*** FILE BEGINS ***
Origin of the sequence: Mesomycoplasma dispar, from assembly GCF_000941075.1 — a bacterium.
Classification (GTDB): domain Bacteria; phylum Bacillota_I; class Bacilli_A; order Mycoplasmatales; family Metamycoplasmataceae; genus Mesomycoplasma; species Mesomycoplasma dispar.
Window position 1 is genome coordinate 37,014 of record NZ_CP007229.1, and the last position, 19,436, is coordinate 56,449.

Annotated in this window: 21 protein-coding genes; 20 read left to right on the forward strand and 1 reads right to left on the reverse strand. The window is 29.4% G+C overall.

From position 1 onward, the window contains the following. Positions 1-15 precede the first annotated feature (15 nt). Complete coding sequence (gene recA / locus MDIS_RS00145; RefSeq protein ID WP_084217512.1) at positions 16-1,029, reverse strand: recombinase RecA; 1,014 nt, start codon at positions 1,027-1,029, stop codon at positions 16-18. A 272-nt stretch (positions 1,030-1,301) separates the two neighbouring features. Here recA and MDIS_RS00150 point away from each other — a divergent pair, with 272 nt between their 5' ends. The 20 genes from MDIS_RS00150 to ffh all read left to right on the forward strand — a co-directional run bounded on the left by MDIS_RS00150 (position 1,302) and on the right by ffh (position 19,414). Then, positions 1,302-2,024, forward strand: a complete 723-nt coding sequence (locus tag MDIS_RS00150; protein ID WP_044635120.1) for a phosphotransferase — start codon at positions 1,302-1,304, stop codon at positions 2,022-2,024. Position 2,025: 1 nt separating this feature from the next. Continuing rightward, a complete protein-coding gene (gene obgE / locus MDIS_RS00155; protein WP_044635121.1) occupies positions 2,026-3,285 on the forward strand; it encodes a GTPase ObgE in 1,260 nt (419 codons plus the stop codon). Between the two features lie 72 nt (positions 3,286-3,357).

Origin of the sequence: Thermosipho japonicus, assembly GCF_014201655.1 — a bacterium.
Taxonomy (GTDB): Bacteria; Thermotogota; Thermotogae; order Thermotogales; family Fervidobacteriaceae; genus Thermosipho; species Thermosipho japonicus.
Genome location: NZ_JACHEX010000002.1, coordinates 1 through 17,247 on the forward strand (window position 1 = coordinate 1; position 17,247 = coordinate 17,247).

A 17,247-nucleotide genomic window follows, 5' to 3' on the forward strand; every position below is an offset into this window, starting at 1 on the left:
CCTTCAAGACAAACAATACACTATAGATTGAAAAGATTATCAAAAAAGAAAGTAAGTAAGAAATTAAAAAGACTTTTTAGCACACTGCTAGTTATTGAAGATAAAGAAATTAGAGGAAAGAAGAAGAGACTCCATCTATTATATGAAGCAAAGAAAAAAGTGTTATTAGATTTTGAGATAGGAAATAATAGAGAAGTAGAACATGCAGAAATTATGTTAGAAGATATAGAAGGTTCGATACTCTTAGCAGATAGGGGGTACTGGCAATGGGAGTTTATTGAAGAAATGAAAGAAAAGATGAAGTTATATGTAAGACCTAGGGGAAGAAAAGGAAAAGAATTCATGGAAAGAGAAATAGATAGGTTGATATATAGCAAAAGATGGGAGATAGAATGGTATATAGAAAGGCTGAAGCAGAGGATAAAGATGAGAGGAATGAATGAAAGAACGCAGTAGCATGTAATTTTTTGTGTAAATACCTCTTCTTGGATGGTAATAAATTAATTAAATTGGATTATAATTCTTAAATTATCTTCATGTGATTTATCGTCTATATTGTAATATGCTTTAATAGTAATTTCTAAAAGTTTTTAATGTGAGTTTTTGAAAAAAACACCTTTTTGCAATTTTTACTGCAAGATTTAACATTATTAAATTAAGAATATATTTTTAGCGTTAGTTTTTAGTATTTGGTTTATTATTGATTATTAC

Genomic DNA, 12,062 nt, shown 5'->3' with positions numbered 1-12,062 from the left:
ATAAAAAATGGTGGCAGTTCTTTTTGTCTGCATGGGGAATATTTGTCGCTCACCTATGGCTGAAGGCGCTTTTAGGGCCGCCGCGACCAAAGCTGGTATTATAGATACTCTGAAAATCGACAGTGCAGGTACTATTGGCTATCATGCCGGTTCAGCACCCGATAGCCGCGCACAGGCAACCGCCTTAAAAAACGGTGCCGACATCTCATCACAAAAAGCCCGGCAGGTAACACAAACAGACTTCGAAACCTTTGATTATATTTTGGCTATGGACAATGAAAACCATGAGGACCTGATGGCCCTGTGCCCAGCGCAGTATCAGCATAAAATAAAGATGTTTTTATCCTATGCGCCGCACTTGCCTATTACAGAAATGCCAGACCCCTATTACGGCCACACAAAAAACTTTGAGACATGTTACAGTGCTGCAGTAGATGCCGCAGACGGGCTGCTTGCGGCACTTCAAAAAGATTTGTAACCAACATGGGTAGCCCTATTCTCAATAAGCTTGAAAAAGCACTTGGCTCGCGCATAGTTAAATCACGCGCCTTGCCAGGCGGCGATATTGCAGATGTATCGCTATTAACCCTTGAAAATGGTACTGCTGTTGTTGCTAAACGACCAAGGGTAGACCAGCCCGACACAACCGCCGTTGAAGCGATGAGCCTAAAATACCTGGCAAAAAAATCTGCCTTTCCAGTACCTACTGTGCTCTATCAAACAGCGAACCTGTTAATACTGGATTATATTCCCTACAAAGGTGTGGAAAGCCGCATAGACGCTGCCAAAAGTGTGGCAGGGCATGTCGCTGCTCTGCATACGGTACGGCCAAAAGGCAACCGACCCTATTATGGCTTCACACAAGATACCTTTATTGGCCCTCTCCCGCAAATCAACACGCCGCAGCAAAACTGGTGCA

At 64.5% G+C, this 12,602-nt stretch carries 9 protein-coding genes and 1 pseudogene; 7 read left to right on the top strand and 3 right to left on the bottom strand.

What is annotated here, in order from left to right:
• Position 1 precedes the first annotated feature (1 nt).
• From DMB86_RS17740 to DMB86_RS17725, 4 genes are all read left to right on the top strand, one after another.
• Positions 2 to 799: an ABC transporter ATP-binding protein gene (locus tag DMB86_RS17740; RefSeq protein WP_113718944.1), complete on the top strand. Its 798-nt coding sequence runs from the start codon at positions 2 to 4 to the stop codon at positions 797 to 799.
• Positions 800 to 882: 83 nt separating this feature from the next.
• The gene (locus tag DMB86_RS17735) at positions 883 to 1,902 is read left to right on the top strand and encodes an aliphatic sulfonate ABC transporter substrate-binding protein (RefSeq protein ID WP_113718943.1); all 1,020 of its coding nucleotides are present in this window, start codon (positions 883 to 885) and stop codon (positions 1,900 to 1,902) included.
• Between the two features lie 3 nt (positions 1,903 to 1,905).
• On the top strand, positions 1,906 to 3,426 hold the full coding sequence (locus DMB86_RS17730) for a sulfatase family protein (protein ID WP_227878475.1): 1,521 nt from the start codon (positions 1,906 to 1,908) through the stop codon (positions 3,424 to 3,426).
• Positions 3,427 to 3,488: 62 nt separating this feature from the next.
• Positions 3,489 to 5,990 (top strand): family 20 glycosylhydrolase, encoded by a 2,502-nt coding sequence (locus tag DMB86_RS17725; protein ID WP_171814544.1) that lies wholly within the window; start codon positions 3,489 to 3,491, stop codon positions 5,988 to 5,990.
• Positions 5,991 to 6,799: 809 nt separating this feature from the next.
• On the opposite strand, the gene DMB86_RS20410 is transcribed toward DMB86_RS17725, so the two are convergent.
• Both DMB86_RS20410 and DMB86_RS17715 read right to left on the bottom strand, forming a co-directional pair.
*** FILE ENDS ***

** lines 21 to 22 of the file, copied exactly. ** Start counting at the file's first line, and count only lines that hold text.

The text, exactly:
• On the top strand, positions 1,906 to 3,426 hold the full coding sequence (locus DMB86_RS17730) for a sulfatase family protein (protein ID WP_227878475.1): 1,521 nt from the start codon (positions 1,906 to 1,908) through the stop codon (positions 3,424 to 3,426).
• Positions 3,427 to 3,488: 62 nt separating this feature from the next.